How do you tell if UV sterilizer is working?

UV-C light has wavelengths between 200nm and 280nm. Its germicidal properties are capable of inactivating a wide range of microorganisms, including viruses and protozoans, by scrambling their DNA.

There are UVC LEDs that are capable of producing germicidal light to sterilize surfaces. But they are expensive to produce. If a product is super cheap, there is a high probability that the UV-C lamp is not genuine. Just high cost is not a determiner for the genuineness of UVC sterilizer. UV-C is am electromagnetic radiation that is invisible to naked eyes. You can use a spectrophotometer to measure the wavelengths. They are expensive, so many you can consider borrowing or renting them.

You can improve your chances of finding a working UV-C sterilizer by buying FDA approved UV devices. With other certificates and paperwork that comes along with the sterilizer.The most common and easiest method is using UV-C light measuring meters – radiometer calibrated to detect UVC, which can help you know if the UV-C light is in its germicidal frequencies.

You can also use samples of certain minerals that exhibit the property of fluorescence when radiated by UV-C light. It is essential to put on personal protective kits, Use proper safety google that block UV light and be careful to ensure you are not exposed to UV light. It is detrimental to human skin and eyes and can lead to skin cancer.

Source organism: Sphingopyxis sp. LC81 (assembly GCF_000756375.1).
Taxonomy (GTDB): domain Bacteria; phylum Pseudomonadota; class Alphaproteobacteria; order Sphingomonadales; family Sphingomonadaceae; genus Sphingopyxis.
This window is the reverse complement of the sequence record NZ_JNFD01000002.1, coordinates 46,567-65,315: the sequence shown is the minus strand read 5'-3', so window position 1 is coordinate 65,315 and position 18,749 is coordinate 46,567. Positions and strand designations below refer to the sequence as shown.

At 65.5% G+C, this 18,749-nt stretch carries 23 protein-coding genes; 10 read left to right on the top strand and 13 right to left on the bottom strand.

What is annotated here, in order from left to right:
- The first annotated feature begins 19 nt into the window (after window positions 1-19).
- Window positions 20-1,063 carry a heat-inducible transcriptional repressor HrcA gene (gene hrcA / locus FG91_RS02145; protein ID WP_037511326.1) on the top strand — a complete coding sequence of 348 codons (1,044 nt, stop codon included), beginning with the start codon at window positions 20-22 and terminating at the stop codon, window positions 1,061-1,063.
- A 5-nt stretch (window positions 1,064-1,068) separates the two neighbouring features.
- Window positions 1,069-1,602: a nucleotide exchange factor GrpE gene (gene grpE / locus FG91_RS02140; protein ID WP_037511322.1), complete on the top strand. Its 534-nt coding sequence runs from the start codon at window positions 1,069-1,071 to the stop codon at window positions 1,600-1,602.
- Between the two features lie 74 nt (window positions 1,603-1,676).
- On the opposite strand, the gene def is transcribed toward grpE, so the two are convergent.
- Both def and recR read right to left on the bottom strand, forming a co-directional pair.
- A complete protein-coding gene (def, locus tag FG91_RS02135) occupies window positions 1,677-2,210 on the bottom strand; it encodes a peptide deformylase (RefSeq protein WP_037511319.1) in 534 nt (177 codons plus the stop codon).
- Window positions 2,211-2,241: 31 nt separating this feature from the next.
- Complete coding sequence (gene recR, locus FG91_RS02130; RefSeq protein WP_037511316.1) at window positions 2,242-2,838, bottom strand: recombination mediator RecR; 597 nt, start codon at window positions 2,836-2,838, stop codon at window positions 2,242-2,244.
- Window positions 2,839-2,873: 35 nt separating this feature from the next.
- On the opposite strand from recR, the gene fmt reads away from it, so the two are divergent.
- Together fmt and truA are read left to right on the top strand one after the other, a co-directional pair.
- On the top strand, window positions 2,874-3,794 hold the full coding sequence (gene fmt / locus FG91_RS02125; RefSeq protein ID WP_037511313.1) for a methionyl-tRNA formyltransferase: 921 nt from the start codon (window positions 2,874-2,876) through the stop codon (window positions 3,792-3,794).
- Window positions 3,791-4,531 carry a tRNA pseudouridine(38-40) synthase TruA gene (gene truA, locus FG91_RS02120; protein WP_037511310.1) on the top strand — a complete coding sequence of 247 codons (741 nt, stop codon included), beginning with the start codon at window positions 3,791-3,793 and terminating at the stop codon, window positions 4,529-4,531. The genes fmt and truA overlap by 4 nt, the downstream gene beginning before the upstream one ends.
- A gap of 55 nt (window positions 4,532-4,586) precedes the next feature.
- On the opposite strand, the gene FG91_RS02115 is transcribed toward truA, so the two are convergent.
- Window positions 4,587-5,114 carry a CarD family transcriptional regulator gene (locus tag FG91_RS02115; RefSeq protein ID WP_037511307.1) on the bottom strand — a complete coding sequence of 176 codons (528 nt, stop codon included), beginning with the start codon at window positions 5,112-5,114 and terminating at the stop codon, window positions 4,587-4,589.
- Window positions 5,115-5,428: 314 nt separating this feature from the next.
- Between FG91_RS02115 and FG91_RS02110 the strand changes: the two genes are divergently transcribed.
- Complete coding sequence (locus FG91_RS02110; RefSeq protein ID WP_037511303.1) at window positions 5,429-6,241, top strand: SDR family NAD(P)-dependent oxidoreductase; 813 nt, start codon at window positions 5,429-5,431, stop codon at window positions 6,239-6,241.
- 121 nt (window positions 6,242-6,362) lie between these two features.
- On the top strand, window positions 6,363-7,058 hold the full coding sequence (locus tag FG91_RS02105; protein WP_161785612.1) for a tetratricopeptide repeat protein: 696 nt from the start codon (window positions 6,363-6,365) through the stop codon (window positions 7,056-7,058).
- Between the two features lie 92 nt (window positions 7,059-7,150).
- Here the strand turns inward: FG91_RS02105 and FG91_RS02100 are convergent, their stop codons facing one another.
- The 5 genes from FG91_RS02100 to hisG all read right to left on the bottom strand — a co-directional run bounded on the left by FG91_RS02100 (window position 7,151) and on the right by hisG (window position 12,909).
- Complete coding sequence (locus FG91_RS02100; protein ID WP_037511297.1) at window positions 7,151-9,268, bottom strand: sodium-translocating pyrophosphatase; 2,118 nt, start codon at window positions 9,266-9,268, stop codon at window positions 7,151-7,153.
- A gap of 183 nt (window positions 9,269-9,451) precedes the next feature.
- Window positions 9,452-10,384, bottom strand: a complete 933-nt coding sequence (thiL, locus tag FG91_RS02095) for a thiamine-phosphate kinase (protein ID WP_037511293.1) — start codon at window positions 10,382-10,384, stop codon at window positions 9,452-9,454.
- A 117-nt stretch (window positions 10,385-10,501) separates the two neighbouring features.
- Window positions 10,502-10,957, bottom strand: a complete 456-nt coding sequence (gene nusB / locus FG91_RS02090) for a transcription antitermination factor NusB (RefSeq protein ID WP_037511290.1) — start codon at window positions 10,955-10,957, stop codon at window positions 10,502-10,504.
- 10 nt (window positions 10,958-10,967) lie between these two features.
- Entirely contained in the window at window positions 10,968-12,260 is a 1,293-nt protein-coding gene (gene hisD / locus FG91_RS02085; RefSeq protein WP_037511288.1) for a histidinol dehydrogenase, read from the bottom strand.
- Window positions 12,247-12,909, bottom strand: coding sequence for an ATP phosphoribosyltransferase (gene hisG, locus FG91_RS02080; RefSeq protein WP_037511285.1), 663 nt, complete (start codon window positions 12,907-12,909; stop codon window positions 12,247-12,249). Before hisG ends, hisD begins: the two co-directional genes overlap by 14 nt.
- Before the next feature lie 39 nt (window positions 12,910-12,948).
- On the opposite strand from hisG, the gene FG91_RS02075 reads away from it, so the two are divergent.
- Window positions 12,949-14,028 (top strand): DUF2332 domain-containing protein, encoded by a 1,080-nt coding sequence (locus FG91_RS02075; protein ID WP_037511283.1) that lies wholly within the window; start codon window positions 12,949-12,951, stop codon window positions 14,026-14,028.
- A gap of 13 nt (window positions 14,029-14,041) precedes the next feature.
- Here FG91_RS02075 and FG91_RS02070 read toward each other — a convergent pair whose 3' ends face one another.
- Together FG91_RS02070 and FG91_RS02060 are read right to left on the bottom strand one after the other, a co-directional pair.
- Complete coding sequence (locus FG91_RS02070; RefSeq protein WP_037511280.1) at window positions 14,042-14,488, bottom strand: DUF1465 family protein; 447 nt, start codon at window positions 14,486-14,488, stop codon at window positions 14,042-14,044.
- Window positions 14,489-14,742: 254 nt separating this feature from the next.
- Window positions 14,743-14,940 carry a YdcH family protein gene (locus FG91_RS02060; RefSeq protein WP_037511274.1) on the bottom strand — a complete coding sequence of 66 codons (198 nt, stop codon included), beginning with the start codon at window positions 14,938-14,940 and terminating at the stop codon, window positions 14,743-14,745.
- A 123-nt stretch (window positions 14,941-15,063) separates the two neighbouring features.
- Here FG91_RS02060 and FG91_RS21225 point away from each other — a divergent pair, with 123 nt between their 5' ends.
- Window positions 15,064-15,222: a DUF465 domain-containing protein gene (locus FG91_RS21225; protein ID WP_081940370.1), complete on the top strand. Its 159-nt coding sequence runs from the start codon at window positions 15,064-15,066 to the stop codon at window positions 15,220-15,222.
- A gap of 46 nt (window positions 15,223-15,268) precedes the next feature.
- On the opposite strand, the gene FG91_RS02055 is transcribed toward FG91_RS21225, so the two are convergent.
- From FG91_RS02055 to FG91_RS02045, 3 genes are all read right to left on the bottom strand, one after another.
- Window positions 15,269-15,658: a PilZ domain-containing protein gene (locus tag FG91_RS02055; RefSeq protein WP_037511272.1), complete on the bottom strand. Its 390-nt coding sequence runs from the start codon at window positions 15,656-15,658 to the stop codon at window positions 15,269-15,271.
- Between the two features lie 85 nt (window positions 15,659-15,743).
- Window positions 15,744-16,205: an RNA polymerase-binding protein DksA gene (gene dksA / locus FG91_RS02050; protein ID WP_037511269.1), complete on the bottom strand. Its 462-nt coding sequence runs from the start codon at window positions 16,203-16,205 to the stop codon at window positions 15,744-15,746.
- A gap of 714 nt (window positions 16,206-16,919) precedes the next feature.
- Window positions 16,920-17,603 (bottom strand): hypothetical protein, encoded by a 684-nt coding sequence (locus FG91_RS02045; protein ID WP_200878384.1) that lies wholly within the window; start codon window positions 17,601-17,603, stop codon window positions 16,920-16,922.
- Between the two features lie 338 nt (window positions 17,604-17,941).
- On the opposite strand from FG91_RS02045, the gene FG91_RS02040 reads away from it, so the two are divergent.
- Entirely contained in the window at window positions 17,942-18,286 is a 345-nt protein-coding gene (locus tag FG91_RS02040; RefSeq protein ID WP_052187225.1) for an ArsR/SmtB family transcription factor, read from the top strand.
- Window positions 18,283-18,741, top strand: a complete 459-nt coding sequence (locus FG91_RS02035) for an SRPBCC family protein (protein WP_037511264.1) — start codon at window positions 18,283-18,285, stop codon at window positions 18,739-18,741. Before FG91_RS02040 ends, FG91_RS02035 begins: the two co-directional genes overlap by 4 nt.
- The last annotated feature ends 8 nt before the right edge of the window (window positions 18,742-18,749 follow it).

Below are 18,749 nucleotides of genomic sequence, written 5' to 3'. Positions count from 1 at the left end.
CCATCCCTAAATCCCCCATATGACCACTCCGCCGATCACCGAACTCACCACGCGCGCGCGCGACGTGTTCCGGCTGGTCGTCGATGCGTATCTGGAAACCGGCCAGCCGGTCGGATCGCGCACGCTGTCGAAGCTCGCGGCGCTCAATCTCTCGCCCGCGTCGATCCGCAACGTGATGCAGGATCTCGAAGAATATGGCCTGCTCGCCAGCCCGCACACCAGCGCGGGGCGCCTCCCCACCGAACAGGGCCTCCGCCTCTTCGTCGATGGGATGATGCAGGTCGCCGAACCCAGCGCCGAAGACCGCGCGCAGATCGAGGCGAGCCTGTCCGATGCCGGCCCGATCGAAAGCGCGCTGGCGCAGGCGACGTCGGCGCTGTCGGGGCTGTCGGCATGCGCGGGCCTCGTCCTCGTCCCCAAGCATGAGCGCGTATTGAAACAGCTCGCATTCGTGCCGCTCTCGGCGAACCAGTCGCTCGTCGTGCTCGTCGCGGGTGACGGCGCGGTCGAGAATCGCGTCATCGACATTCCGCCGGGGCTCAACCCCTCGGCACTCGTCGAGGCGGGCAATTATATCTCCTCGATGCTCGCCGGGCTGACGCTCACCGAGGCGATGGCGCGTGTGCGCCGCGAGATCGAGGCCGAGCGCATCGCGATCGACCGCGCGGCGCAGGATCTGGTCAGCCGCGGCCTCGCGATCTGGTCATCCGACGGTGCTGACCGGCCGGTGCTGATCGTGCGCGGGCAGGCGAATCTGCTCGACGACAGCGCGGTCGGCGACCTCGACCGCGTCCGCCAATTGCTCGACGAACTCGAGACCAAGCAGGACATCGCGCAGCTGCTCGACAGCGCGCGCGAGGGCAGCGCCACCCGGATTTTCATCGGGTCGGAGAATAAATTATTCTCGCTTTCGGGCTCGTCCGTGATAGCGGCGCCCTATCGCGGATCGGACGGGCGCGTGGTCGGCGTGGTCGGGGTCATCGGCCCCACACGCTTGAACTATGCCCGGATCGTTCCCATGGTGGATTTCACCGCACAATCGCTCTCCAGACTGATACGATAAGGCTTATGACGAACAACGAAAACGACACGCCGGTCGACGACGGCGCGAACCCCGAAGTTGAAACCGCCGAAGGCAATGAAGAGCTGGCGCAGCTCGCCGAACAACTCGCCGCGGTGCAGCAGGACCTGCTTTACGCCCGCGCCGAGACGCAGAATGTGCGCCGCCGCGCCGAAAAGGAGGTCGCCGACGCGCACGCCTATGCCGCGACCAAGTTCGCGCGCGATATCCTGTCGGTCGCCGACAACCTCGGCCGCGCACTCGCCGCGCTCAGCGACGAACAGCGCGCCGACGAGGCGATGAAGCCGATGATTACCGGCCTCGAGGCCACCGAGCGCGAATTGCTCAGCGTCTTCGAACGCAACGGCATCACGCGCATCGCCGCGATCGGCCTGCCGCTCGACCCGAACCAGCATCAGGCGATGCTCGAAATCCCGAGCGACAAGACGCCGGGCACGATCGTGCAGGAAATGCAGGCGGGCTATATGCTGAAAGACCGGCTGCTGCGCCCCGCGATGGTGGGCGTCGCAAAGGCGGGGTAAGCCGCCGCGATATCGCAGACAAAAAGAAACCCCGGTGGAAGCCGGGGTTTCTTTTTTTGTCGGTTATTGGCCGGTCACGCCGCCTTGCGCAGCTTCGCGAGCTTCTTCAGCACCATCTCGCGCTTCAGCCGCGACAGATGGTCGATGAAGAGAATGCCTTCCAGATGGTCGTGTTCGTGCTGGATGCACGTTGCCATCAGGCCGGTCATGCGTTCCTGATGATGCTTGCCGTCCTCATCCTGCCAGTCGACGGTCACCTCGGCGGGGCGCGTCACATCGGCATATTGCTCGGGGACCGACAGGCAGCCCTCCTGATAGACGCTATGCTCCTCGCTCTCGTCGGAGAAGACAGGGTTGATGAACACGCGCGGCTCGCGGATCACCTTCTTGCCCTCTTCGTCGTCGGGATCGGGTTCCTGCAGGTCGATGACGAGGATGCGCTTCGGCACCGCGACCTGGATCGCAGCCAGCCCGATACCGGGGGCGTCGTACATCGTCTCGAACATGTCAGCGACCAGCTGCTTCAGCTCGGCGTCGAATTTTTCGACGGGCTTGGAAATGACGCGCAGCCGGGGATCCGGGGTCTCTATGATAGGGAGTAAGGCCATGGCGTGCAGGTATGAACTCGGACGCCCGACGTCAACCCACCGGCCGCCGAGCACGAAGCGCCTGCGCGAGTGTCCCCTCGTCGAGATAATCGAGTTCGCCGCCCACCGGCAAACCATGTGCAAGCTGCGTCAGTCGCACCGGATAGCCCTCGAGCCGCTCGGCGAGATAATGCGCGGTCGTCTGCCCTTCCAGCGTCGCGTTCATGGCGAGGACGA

You can test it by its effect on the bacteria you want to kill. You can get a couple of Petri dishes, expose one Petri dish to the UV light, keep the other as is, and then check for the difference in the colonies in both Petri dishes to see how efficient the UV light is inactivating the bacteria. Viruses require much high does and are harder to validate. You should take care of the UV dose by ensuring the time and distance to exposure to the type of bacteria you specifically want to kill.

You can also use som disposable indicator strips available in the market with a substrate with a photoactive ink in which response to the kind of UVC does receive and change color. You can also explore the spore strip and incubate two pieces, one exposed and average for 48 hours and check for the specific color change.


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